Tall imposing mountains, picturesque hills and fertile plains sewn together in a sort of natural tapestry that displays the excellence of the craftsmanship of nature is Nepal. But is that all our country is? With a history stretching back to a time somewhere around two-and-a-half centuries, the longest in South Asia, the country of Nepal has seen much more than one might expect, and has the potential to be much more than a natural marvel. The country of Nepal is best known for having the tallest mountains, the most scenic valleys and the most exotic flora and fauna that prosper among the harmonious relationship of cultures, traditions and regions. But, there was once a time when Nepal was best known for its military prowess and political influence. While the feudal kingdoms and empires of India were still at war and the British “East India Company” among other European nations were trying to set their foothold in Asia, the king of Gorkha sought to unite these tiny states into one power that could withstand any and all threats.
Nepal’s history was also changed by the Ranas, an autocratic-familial regime that reshaped the nation for better or for worse. Industries were opened, roads were built and international relations prospered. While the nation saw more exports than imports, and glory in the battlefields of WWI and WWII, the people were not so fortunate. Widespread oppression of ideas and knowledge was a benchmark of the era as the moon emblem of the Ranas eclipsed the Sun-emblem Shahs of Nepal. Then came the fight for democracy that ended in the end of the Rana regime, the formation and dissolution of the Panchayat system and the ultimate termination of the monarchy itself. Back then, the country had a GDP per capita of just 404$, and the inflation was at a mighty 9.8 percent. The time duration from 1980 onwards is marked by an ever changing economy that has gradually but surely, weakened. Now the GDP per capita is a mere 1337$ per capita, barely ranking us in the list of the top 100 economies. Nepal’s export is limited, but our demands are increasing evermore, resulting in an alarming rise in import rates. While the country exports herbs, handicrafts, spices and garments that account for 5.12 percent of the GDP, we also import oil, gold, iron and steel, clothes, pharmaceutical products, cement, electronic appliances, food and vehicles that amounts to 37.93 percent of our GDP. In addition, each person of Nepal has a public debt burden of NPR 68,755. This and other factors like slow and unsatisfactory development results and the lack of overall facilities has led to an alarmingly high amount of capable manpower leaving the country for good.
This has a devastating impact on the economy and the future. All of this has forced us to be dissatisfied with a nation that bears such a glorious past. In academics, the country boasts people who are capable of exceeding standards set by society. Yet, due to the depreciating condition of Nepali educational institutions, they are forced to seek knowledge abroad. According to a study by the International Organization for Migration, approximately 36 percent of Nepali youth aspire to leave the nation for prospects of education and employment and plan to settle abroad. In an era of endless developments in the fields of medicine, computing and even exploration, we are forced to watch as the world moves on forward. This is not because we lack the skilled manpower to accomplish such tasks, but because our country isn’t stable enough to support or sponsor such endeavors. Our motherland is forced to nurture and cultivate such prodigies and watch as they are forced to go to foreign lands so that they may use their skills and earn a livelihood.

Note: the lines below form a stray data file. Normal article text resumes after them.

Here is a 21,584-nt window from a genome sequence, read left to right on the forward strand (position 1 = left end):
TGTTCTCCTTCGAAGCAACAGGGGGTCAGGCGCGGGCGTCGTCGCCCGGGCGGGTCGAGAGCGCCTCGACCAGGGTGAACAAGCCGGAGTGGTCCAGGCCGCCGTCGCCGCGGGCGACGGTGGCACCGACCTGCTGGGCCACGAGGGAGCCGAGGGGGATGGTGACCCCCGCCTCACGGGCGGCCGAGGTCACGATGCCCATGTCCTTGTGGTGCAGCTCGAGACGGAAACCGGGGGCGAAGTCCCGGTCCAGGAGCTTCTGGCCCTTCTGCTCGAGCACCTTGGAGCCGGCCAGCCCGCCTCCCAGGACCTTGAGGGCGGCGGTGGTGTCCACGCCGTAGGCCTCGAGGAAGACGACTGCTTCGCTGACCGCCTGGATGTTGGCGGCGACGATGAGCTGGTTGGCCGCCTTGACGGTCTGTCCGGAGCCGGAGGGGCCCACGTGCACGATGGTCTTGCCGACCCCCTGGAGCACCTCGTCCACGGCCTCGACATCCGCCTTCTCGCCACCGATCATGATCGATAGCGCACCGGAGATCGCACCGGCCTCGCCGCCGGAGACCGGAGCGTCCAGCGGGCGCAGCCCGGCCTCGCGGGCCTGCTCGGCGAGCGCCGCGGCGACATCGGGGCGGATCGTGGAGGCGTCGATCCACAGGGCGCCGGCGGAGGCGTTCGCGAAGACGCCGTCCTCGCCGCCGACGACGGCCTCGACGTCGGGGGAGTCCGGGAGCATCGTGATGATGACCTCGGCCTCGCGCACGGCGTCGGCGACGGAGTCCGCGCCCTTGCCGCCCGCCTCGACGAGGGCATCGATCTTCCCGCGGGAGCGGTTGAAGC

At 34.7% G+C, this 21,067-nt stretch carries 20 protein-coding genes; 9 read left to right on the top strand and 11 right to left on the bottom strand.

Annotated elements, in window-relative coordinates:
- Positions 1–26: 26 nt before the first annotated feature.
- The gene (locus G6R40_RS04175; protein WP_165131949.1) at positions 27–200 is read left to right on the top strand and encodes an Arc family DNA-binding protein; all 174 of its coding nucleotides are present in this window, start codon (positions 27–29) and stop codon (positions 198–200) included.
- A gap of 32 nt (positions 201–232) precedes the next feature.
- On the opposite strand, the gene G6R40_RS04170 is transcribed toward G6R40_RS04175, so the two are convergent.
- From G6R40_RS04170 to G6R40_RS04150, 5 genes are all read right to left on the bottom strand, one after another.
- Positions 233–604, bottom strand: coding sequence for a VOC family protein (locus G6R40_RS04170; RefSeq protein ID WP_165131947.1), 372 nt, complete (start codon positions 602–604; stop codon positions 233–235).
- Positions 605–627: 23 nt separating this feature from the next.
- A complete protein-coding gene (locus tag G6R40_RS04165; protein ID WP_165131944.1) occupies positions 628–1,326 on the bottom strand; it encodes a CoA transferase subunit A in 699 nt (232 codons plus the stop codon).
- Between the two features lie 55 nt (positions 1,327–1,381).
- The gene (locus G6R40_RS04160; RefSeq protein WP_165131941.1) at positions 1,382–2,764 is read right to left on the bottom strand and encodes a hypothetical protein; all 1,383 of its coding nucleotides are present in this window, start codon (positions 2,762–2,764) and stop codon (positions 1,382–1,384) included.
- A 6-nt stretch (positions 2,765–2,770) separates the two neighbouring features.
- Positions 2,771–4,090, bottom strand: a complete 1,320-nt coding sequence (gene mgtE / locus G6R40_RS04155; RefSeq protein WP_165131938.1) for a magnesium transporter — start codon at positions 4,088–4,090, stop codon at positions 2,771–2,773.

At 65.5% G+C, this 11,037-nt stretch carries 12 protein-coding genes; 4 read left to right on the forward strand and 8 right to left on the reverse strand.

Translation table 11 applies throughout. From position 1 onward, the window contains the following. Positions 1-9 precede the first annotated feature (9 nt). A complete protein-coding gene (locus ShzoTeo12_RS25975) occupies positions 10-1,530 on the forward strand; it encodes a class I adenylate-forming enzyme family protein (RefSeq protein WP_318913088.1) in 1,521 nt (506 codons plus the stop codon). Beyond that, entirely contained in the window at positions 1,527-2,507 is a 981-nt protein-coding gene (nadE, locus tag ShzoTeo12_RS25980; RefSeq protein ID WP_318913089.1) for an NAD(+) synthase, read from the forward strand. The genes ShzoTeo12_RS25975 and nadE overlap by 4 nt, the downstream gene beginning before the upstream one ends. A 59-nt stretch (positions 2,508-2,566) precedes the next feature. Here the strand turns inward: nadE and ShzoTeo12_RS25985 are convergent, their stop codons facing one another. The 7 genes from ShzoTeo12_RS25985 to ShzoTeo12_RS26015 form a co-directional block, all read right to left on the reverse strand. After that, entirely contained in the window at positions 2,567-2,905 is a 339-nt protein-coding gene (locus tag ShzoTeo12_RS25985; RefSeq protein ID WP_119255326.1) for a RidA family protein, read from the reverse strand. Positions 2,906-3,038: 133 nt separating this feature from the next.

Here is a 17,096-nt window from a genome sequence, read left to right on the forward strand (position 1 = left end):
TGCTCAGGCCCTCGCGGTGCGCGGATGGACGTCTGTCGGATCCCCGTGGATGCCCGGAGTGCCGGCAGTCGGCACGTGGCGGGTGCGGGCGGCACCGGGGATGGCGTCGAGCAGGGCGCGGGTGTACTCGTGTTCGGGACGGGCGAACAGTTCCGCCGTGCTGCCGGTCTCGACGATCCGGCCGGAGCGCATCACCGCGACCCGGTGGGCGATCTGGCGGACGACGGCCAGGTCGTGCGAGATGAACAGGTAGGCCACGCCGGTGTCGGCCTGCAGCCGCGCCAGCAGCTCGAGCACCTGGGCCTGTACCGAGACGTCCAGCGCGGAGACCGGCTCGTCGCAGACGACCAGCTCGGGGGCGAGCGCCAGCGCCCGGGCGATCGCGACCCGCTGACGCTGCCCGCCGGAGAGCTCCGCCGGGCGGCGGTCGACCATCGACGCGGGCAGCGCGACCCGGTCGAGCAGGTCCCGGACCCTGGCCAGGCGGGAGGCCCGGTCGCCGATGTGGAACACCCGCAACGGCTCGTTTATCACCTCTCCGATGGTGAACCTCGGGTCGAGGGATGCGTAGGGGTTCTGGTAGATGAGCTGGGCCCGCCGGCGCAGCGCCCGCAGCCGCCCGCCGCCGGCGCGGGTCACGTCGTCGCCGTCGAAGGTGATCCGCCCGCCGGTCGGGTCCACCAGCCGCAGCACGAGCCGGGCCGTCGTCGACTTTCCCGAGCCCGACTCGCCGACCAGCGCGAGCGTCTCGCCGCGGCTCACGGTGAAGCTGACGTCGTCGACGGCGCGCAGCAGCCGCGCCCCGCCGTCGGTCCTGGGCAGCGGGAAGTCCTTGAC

This in no way means that we are not trying. The government has tried to create new sources of income at every turn. Establishment of industries and businesses are a dire need of the country’s current economy, hence the government looks towards them favorably. Hydropower, industrial manufacturing, infrastructure development, tourism, agriculture, minerals, and mining are some areas where investments are projected to give large profits. If we are able to identify the market’s demands, and somehow prevent our skilled manpower from leaving, there is a chance our economy could recover.
We have faced countless obstacles and set-backs that have troubled us and the country alike. But, the nation and its people are known to display extraordinary resilience in times of distress. It is a certainty that we will change, and shape our future for the better, regardless of the hurdles we face along the way or the challenges that we have to overcome. For the betterment of our children and theirs too, Nepal has to change. For whatever we may lose, we will never let go of our ambitions of preserving the past, efforts of improving the present and our yearning for a better future.
Sergio Shumsher JB Rana is an A Levels student at Trinity International College.